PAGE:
Abstract: We provide an analysis of the effect of physician payment methods on their hospital patients’ length of stay and risk of readmission. To do so, we exploit a major reform implemented in Quebec (Canada) in 1999. The Quebec Government introduced an optional mixed compensation (MC) scheme for specialist physicians working in hospital. This scheme combines a fixed per diem with a reduced fee for services provided, as an alternative to the traditional feefor-service system. We develop a simple theoretical model of a physician’s decision to choose the MC scheme. We show that a physician who adopts this system will have incentives to increase his time per clinical service provided. We demonstrate that as long as this effect does not improve his patients’ health by more than a critical level, they will stay more days in hospital over the period. At the empirical level, using a large patient-level administrative panel data set from a major teaching hospital, we estimate a model of transition between spells in and out of hospital analog to a difference-in-differences method. The model is based on a two-state Mixed Proportional Hazard approach. We find that the hospital length of stay of patients treated in departments that opted for the MC system increased on average by 10.8% (0.71 days). However, the risk of readmission to the same department with the same diagnosis does not appear to be overall affected by the reform. <P>Cet article présente une analyse de l’impact du mode de rémunération des médecins spécialistes sur la durée de séjour de leurs patients à l’hôpital et sur leur risque de ré-hospitalisation. À cette fin, nous exploitons une réforme majeure mise en place au Québec en 1999. Le gouvernement du Québec a introduit un mode de rémunération mixte optionnel pour les spécialistes travaillant en établissement. Ce mode de paiement combine un per diem fixe et une rémunération à l’acte partielle, comme alternative à la rémunération à l’acte traditionnelle. Nous développons d’abord un simple modèle théorique de la décision du médecin de choisir ou non la rémunération mixte. Nous montrons qu’un médecin qui adhère à la rémunération mixte sera incité à accroître le temps qu’il consacre par acte. Nous démontrons que dans la mesure où cet effet n’améliore pas la santé du patient au-delà d’un certain niveau critique, ce dernier séjournera plus longtemps à l’hôpital au cours de la période. Au niveau empirique, à l’aide d’une vaste base de données longitudinales dénominalisées portant sur des patients du Centre Hospitalier de l’Université de Sherbrooke, nous estimons un modèle de durée à l’hôpital et hors hôpital analogue à une approche différence-en-différences. Notre méthode d’estimation se fonde sur un modèle de risque proportionnel mixte à deux états. Selon nos résultats, la durée de séjour des patients traités par des médecins qui ont passé à la rémunération mixte se serait accrue en moyenne de 10,8 % (0,71 jour). Cependant, le risque de ré-hospitalisation dans un même département avec le même diagnostic n’aurait pas été affecté par la réforme au niveau global.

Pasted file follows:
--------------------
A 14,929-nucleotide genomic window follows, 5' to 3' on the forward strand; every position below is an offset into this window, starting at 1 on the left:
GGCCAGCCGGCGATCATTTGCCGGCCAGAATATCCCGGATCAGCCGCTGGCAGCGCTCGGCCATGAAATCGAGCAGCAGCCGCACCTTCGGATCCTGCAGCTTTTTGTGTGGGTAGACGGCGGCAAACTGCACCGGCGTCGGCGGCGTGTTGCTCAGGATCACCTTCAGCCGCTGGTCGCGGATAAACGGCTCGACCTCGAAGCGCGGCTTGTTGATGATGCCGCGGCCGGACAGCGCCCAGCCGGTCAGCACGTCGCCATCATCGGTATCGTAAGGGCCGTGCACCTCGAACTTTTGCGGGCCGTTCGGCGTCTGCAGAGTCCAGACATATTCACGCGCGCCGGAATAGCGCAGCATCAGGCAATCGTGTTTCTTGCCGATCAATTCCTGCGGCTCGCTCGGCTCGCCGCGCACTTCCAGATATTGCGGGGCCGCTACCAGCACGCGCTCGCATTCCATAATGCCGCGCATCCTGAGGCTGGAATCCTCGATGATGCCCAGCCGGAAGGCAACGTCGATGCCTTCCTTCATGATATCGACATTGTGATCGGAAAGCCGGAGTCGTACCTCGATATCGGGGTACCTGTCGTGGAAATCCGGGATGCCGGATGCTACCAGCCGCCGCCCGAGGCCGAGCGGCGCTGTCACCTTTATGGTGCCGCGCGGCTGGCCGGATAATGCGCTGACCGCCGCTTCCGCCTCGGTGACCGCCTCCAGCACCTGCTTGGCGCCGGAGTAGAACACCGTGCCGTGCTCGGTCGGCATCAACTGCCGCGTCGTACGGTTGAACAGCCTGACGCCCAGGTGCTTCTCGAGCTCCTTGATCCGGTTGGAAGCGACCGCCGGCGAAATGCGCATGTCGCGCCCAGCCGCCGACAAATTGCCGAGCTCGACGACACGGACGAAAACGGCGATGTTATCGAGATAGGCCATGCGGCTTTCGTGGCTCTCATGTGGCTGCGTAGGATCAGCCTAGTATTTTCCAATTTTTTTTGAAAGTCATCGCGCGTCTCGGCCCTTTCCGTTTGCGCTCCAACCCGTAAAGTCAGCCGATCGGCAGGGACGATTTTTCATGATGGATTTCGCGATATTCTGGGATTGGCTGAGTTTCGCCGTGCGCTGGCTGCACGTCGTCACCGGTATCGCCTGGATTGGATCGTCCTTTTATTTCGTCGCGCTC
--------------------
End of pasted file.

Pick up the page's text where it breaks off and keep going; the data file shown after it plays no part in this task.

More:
Keywords: Physician payment mechanisms, mixed compensation, hospital length of stay, risk of re-hospitalisation; duration model, natural experiment., Mécanismes de rémunération des médecins, rémunération mixte, durée du séjour à de l'hôpital de séjour, risque de re-hospitalisation.
    JEL: I10 I12 I18 C41
    Date: 2011–04–01